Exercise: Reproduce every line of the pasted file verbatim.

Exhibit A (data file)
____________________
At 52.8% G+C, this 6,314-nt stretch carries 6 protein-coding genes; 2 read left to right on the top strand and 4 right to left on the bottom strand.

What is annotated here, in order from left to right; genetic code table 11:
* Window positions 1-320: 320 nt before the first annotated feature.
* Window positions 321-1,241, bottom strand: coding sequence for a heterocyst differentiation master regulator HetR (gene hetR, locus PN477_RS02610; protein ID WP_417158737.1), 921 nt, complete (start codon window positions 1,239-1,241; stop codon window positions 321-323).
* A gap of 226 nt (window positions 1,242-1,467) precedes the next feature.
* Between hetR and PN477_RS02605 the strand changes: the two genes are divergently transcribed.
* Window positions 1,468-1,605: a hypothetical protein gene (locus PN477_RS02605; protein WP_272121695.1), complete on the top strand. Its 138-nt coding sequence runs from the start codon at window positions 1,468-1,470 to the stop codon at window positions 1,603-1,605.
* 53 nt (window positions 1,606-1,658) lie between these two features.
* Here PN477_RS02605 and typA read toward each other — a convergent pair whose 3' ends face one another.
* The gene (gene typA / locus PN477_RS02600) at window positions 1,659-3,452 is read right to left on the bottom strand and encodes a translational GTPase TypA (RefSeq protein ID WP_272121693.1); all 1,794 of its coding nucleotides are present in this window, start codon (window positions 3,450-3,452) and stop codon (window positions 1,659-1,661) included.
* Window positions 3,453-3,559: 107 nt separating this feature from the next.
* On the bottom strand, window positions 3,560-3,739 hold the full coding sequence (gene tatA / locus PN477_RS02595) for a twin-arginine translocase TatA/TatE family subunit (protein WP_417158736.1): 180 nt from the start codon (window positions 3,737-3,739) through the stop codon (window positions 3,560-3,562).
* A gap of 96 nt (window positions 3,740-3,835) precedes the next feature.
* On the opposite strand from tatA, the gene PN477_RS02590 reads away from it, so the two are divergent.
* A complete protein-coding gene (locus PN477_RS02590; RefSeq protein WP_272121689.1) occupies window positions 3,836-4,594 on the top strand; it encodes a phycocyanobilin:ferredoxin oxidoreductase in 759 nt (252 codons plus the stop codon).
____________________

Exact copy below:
At 52.8% G+C, this 6,314-nt stretch carries 6 protein-coding genes; 2 read left to right on the top strand and 4 right to left on the bottom strand.

What is annotated here, in order from left to right; genetic code table 11:
* Window positions 1-320: 320 nt before the first annotated feature.
* Window positions 321-1,241, bottom strand: coding sequence for a heterocyst differentiation master regulator HetR (gene hetR, locus PN477_RS02610; protein ID WP_417158737.1), 921 nt, complete (start codon window positions 1,239-1,241; stop codon window positions 321-323).
* A gap of 226 nt (window positions 1,242-1,467) precedes the next feature.
* Between hetR and PN477_RS02605 the strand changes: the two genes are divergently transcribed.
* Window positions 1,468-1,605: a hypothetical protein gene (locus PN477_RS02605; protein WP_272121695.1), complete on the top strand. Its 138-nt coding sequence runs from the start codon at window positions 1,468-1,470 to the stop codon at window positions 1,603-1,605.
* 53 nt (window positions 1,606-1,658) lie between these two features.
* Here PN477_RS02605 and typA read toward each other — a convergent pair whose 3' ends face one another.
* The gene (gene typA / locus PN477_RS02600) at window positions 1,659-3,452 is read right to left on the bottom strand and encodes a translational GTPase TypA (RefSeq protein ID WP_272121693.1); all 1,794 of its coding nucleotides are present in this window, start codon (window positions 3,450-3,452) and stop codon (window positions 1,659-1,661) included.
* Window positions 3,453-3,559: 107 nt separating this feature from the next.
* On the bottom strand, window positions 3,560-3,739 hold the full coding sequence (gene tatA / locus PN477_RS02595) for a twin-arginine translocase TatA/TatE family subunit (protein WP_417158736.1): 180 nt from the start codon (window positions 3,737-3,739) through the stop codon (window positions 3,560-3,562).
* A gap of 96 nt (window positions 3,740-3,835) precedes the next feature.
* On the opposite strand from tatA, the gene PN477_RS02590 reads away from it, so the two are divergent.
* A complete protein-coding gene (locus PN477_RS02590; RefSeq protein WP_272121689.1) occupies window positions 3,836-4,594 on the top strand; it encodes a phycocyanobilin:ferredoxin oxidoreductase in 759 nt (252 codons plus the stop codon).